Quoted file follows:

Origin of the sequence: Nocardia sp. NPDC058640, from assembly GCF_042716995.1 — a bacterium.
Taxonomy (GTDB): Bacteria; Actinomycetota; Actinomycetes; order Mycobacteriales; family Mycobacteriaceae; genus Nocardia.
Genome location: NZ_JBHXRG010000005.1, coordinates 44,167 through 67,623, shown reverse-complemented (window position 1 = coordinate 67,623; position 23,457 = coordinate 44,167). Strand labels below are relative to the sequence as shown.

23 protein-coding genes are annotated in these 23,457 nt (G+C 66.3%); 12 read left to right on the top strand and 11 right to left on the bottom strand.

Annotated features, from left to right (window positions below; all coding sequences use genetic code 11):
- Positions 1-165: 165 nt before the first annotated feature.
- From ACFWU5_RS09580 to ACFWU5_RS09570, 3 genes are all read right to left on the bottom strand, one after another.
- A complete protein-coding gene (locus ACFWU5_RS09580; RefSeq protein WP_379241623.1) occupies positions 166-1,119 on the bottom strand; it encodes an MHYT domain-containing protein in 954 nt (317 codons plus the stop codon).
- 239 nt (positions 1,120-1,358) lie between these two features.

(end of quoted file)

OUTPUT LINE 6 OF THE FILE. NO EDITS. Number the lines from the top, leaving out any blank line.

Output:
- Positions 1-165: 165 nt before the first annotated feature.